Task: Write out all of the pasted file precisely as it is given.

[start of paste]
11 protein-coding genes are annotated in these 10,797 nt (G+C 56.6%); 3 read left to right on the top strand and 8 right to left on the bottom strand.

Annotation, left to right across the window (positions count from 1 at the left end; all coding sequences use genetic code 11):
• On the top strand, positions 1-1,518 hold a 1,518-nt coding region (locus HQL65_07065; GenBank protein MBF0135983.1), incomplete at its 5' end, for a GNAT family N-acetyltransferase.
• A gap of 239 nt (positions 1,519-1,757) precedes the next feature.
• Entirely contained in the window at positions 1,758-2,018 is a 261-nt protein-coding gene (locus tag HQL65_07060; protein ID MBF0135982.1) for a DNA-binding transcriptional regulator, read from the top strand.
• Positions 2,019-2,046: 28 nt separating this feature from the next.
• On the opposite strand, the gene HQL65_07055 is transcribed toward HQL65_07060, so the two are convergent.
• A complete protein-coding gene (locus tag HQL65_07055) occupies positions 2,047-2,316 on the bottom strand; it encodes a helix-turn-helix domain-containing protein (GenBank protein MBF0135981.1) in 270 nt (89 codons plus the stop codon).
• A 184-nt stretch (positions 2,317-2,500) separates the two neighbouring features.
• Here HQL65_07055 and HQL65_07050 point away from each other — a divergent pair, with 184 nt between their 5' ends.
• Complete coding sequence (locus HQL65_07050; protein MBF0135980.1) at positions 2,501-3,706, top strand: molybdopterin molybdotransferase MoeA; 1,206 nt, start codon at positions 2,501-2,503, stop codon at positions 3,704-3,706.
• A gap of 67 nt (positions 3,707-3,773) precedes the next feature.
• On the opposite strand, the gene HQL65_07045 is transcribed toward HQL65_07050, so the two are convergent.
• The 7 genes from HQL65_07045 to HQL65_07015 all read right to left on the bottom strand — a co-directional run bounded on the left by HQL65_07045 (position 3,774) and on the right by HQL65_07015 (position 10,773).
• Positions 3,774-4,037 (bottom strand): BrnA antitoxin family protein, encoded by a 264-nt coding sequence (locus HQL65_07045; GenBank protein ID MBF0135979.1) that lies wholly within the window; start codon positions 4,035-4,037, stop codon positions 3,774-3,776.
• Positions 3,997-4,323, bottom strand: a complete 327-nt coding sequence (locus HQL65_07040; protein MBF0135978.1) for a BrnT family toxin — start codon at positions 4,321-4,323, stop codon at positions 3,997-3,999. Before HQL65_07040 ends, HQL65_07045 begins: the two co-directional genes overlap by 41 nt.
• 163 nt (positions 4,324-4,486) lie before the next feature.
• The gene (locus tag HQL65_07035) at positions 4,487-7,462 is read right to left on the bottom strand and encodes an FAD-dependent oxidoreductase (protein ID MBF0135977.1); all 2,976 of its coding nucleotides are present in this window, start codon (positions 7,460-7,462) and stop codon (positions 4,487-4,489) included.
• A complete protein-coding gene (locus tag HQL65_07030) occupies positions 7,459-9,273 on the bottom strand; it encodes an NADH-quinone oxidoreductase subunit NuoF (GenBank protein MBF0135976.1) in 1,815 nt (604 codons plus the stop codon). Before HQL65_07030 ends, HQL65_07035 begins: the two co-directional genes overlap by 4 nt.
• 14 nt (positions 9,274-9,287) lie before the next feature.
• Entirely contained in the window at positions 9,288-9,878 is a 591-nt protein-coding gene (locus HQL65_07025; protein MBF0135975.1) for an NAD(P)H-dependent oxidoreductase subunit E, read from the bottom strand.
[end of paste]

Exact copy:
11 protein-coding genes are annotated in these 10,797 nt (G+C 56.6%); 3 read left to right on the top strand and 8 right to left on the bottom strand.

Annotation, left to right across the window (positions count from 1 at the left end; all coding sequences use genetic code 11):
• On the top strand, positions 1-1,518 hold a 1,518-nt coding region (locus HQL65_07065; GenBank protein MBF0135983.1), incomplete at its 5' end, for a GNAT family N-acetyltransferase.
• A gap of 239 nt (positions 1,519-1,757) precedes the next feature.
• Entirely contained in the window at positions 1,758-2,018 is a 261-nt protein-coding gene (locus tag HQL65_07060; protein ID MBF0135982.1) for a DNA-binding transcriptional regulator, read from the top strand.
• Positions 2,019-2,046: 28 nt separating this feature from the next.
• On the opposite strand, the gene HQL65_07055 is transcribed toward HQL65_07060, so the two are convergent.
• A complete protein-coding gene (locus tag HQL65_07055) occupies positions 2,047-2,316 on the bottom strand; it encodes a helix-turn-helix domain-containing protein (GenBank protein MBF0135981.1) in 270 nt (89 codons plus the stop codon).
• A 184-nt stretch (positions 2,317-2,500) separates the two neighbouring features.
• Here HQL65_07055 and HQL65_07050 point away from each other — a divergent pair, with 184 nt between their 5' ends.
• Complete coding sequence (locus HQL65_07050; protein MBF0135980.1) at positions 2,501-3,706, top strand: molybdopterin molybdotransferase MoeA; 1,206 nt, start codon at positions 2,501-2,503, stop codon at positions 3,704-3,706.
• A gap of 67 nt (positions 3,707-3,773) precedes the next feature.
• On the opposite strand, the gene HQL65_07045 is transcribed toward HQL65_07050, so the two are convergent.
• The 7 genes from HQL65_07045 to HQL65_07015 all read right to left on the bottom strand — a co-directional run bounded on the left by HQL65_07045 (position 3,774) and on the right by HQL65_07015 (position 10,773).
• Positions 3,774-4,037 (bottom strand): BrnA antitoxin family protein, encoded by a 264-nt coding sequence (locus HQL65_07045; GenBank protein ID MBF0135979.1) that lies wholly within the window; start codon positions 4,035-4,037, stop codon positions 3,774-3,776.
• Positions 3,997-4,323, bottom strand: a complete 327-nt coding sequence (locus HQL65_07040; protein MBF0135978.1) for a BrnT family toxin — start codon at positions 4,321-4,323, stop codon at positions 3,997-3,999. Before HQL65_07040 ends, HQL65_07045 begins: the two co-directional genes overlap by 41 nt.
• 163 nt (positions 4,324-4,486) lie before the next feature.
• The gene (locus tag HQL65_07035) at positions 4,487-7,462 is read right to left on the bottom strand and encodes an FAD-dependent oxidoreductase (protein ID MBF0135977.1); all 2,976 of its coding nucleotides are present in this window, start codon (positions 7,460-7,462) and stop codon (positions 4,487-4,489) included.
• A complete protein-coding gene (locus tag HQL65_07030) occupies positions 7,459-9,273 on the bottom strand; it encodes an NADH-quinone oxidoreductase subunit NuoF (GenBank protein MBF0135976.1) in 1,815 nt (604 codons plus the stop codon). Before HQL65_07030 ends, HQL65_07035 begins: the two co-directional genes overlap by 4 nt.
• 14 nt (positions 9,274-9,287) lie before the next feature.
• Entirely contained in the window at positions 9,288-9,878 is a 591-nt protein-coding gene (locus HQL65_07025; protein MBF0135975.1) for an NAD(P)H-dependent oxidoreductase subunit E, read from the bottom strand.